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Tips to get financially fit for 2022

Achieve financial wellbeing this year with a little expert advice

A whopping €965.80 is the average amount spent at Christmas by every adult living in Ireland, according to Deloitte’s 22 annual Christmas survey.

John Lowe of MoneyDoctors.ie says: "We are still tops in Europe for spending, with nearly €500 spent on presents, more than €288.30 spent on food and the balance of €177.90 spent on socialising.

“To make it worse, much of this spending is done using credit cards with only 50 per cent of cardholders paying the minimum balance. At that rate, it can take a whopping 20 years to clear the entire debt.”

Historically, Victorian author Charles Dickens got it right in David Copperfield where Mr Wilkins Micawber says “Annual income £20, expenditure £19.19s6p – result happiness. Annual income £20, expenditure £20.0s6p – result misery.”

And the clue here is not just the overspend, but the annualised overspend.

Dawn Bailey, head of financial wellbeing, group marketing, Bank of Ireland, advises a similar granular approach to improving finances.

“The first step in improving your financial wellbeing, including managing your debt, is to get a full picture of your finances. Sit down with an old-fashioned pen and paper, an excel spreadsheet or use a budget planner to list all of your incomings and outgoings.

“Not just the big things but everything from coffees, subscriptions to nights out, etc. It doesn’t have to be 100 per cent accurate but should be as close as possible.”

Bailey goes on to advise that this budget should be revised a few times a year with adjustments as necessary but argues for the 50/30/20 rule.

“This is where 50 per cent of all income goes to funding your needs [bills, food, fuel, etc], 30 per cent towards your wants [new tech, nights out, new clothes] and 20 per cent towards your savings. However, do include any debt in that first 50 per cent as it’s the most expensive money you owe.”

Needs and commitments

John Alford, workplace financial planning lead, Irish Life, advocates a similar approach to managing finances. He argues that achieving financial wellbeing is all about being able to meet known financial needs and commitments, and, more importantly, being able to meet those needs/commitments if something unforeseen were to impact your finances. He advocates three clear ways to start the year right when managing finances.

“Increase your level of financial awareness and knowledge so that you know how much money you’re earning each month and where you’re spending that money.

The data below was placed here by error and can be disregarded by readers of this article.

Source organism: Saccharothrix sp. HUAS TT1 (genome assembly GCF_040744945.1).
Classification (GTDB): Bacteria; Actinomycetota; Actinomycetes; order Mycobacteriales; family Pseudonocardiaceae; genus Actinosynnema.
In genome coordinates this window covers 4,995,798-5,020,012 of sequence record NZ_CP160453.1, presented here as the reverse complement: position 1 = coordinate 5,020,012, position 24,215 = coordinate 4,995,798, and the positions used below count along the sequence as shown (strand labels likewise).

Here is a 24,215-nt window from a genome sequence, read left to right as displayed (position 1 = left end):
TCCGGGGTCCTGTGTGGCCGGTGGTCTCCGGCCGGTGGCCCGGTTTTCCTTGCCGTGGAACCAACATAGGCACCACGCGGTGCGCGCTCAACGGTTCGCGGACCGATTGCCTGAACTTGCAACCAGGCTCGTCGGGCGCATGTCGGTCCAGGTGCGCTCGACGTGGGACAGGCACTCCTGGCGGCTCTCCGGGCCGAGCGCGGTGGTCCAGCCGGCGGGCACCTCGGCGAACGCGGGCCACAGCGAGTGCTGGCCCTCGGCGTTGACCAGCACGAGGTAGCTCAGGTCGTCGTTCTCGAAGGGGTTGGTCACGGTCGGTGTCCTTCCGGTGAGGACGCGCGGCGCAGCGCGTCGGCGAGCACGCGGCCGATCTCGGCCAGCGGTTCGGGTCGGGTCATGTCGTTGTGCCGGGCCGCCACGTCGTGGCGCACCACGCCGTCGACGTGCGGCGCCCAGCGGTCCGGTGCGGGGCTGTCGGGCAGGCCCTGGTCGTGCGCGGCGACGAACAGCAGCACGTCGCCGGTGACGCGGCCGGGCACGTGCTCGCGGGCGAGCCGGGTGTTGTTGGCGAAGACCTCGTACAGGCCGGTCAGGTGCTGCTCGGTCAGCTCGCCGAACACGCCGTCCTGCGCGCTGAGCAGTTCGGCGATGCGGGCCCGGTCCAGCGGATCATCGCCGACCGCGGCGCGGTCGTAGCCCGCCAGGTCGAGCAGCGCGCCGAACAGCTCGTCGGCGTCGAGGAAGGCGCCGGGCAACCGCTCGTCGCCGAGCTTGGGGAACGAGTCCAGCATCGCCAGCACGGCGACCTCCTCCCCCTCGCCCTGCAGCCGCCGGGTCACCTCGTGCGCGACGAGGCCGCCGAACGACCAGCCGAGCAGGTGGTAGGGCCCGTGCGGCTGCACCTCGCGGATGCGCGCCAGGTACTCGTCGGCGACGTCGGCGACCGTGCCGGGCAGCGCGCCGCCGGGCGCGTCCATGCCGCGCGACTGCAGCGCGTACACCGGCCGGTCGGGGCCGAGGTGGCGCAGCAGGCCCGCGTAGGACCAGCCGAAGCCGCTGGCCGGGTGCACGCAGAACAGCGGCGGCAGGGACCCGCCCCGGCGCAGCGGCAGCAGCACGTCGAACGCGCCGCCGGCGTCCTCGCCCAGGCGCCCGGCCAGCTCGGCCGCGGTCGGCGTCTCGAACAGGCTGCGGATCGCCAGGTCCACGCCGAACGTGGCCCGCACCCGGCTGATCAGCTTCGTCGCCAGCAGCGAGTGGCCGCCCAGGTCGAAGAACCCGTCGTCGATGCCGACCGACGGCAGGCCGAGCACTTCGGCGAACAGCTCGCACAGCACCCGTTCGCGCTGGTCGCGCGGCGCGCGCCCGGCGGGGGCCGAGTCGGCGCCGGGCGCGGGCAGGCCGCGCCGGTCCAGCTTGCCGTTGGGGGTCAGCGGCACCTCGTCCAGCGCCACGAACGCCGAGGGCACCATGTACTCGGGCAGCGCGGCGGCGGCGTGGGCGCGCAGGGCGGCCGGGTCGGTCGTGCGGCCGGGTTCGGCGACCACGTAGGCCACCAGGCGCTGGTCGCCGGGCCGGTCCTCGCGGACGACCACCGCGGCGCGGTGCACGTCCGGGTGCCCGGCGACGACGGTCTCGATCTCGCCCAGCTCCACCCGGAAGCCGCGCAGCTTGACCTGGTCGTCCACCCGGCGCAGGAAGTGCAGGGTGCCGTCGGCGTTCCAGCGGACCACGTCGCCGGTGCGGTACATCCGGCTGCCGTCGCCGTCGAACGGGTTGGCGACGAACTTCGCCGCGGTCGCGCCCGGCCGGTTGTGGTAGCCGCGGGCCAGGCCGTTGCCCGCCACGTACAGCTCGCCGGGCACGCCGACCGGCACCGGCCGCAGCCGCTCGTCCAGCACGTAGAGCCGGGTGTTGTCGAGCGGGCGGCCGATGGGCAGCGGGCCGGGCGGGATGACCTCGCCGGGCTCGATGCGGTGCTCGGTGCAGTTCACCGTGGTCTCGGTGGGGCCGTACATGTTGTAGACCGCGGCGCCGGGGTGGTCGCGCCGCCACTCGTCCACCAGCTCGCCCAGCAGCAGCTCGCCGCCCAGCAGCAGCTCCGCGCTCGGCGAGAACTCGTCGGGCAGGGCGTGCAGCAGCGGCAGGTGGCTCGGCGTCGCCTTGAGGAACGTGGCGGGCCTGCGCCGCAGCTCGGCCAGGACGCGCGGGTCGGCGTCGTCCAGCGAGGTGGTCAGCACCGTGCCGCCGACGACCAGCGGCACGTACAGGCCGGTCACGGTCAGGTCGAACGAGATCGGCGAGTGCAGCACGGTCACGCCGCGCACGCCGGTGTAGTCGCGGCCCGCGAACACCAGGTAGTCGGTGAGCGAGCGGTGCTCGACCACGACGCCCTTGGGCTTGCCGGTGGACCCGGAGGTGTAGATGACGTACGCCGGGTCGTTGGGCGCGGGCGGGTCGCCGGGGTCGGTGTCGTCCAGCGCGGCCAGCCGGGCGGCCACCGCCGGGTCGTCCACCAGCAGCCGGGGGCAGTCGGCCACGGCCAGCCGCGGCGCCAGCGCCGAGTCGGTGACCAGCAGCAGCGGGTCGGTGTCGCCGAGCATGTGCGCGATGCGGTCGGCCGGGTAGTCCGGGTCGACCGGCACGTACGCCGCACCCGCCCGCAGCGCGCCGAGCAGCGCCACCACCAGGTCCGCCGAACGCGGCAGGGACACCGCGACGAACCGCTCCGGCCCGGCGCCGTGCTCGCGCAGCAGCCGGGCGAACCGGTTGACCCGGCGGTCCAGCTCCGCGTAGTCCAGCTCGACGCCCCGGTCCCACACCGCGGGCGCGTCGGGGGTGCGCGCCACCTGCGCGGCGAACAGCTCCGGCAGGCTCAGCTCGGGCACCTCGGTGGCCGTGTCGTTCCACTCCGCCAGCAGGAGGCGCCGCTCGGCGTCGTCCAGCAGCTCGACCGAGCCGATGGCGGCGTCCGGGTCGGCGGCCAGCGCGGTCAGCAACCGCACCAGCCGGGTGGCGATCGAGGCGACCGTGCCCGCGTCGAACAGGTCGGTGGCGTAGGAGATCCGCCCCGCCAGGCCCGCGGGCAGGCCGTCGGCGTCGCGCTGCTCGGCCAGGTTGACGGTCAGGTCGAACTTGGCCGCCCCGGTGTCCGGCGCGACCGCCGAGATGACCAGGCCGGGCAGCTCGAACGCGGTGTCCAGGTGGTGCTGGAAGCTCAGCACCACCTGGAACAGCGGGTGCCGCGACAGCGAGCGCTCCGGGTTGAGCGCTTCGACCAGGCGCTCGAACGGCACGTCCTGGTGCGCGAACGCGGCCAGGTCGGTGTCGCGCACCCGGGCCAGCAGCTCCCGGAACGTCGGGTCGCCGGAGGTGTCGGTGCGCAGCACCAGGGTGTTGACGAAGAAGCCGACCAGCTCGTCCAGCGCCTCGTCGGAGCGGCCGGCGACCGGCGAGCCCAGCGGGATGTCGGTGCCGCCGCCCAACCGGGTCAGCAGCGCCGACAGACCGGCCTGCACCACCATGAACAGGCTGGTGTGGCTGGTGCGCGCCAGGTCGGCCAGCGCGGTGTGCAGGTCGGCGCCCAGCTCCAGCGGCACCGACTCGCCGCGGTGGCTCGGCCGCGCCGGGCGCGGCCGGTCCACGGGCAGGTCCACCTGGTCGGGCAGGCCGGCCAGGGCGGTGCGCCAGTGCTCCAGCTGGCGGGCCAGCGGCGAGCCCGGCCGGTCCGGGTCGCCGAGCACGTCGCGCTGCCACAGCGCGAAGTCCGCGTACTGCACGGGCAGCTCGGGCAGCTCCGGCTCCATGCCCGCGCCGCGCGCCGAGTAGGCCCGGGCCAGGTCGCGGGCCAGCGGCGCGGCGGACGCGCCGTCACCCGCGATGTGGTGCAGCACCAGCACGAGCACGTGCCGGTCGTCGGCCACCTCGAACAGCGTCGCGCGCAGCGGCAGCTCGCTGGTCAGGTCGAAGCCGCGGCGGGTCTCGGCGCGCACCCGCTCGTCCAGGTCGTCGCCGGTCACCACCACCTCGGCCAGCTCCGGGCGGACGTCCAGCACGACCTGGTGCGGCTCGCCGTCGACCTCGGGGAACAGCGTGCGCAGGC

“Then set financial goals; divide them into short, medium, and long-term objectives. These goals can range from getting out of your overdraft, to getting a deposit for a house together, to funding your children’s education costs and maybe even buying that yacht.”

Finally, Alford’s last tip in managing finances is to figure out how best to achieve those goals.

“It would be to reduce spending, increase saving, invest, start a pension, and/or avail of more financial protection. All of the above becomes a lot easier with the help of a financial planner. Sitting down with a professional, trustworthy and efficient financial planner is one of the best things you can do to help achieve financial wellbeing.”

Bailey also has some good tips on savings, such as paying yourself first.

“A lot of people look to save whatever is left at the end of the month. This doesn’t work out in many cases. Automate your savings and let a set amount go out on payday before you have a chance to change your mind. Remember it’s still your money. It’s just in a different account. If you are liable to keep dipping into it on a whim, maybe consider something you can access but maybe not immediately. Some accounts require a few days’ notice.”

Saving for a rainy day fund, and for future planned expenses is also important. Bailey suggests calling the fund for its purpose, “the new windows” fund, for example.

“That way you’ll be less likely to dip into that pot for a new phone or a last-minute night away,” she says.

Financial advice

Like Alford, she suggests seeking financial advice when looking at more complex investments which may contain some risk but also offer a higher return.

“In our research, we discovered that only 15 per cent of women feel confident enough to choose investments without an adviser compared with 27 per cent of men. Women are quite good at saving but taking that next step is often daunting. Getting advice may allow you to earn a greater return on funds,” says Bailey.

For people in a higher (40 per cent) income tax rate bracket, pensions are an excellent way to reduce tax and provide for the future, according to Alford.

“The tax efficiency of saving into a pension plan is very attractive,” he says.

“People sometimes say that the tax advantages of pension saving are negated by the fact that you pay income tax on pension income in retirement, but many people won’t pay any income tax in retirement even if receiving a private pension income and, for most people, the tax you’ll pay on your pension in retirement is far less than the tax saved on building up that pension in the first place during your working life,” says Alford.

Lowe emphasises that whether you are a government, business, a family or an individual, the philosophy is the same. If expenditure exceeds income, you have three choices – earn more, cut costs or simply prioritise. Doing nothing is not a healthy or helpful option. Or, as Mr Micawber said, 170 odd years ago: “Result – Misery.”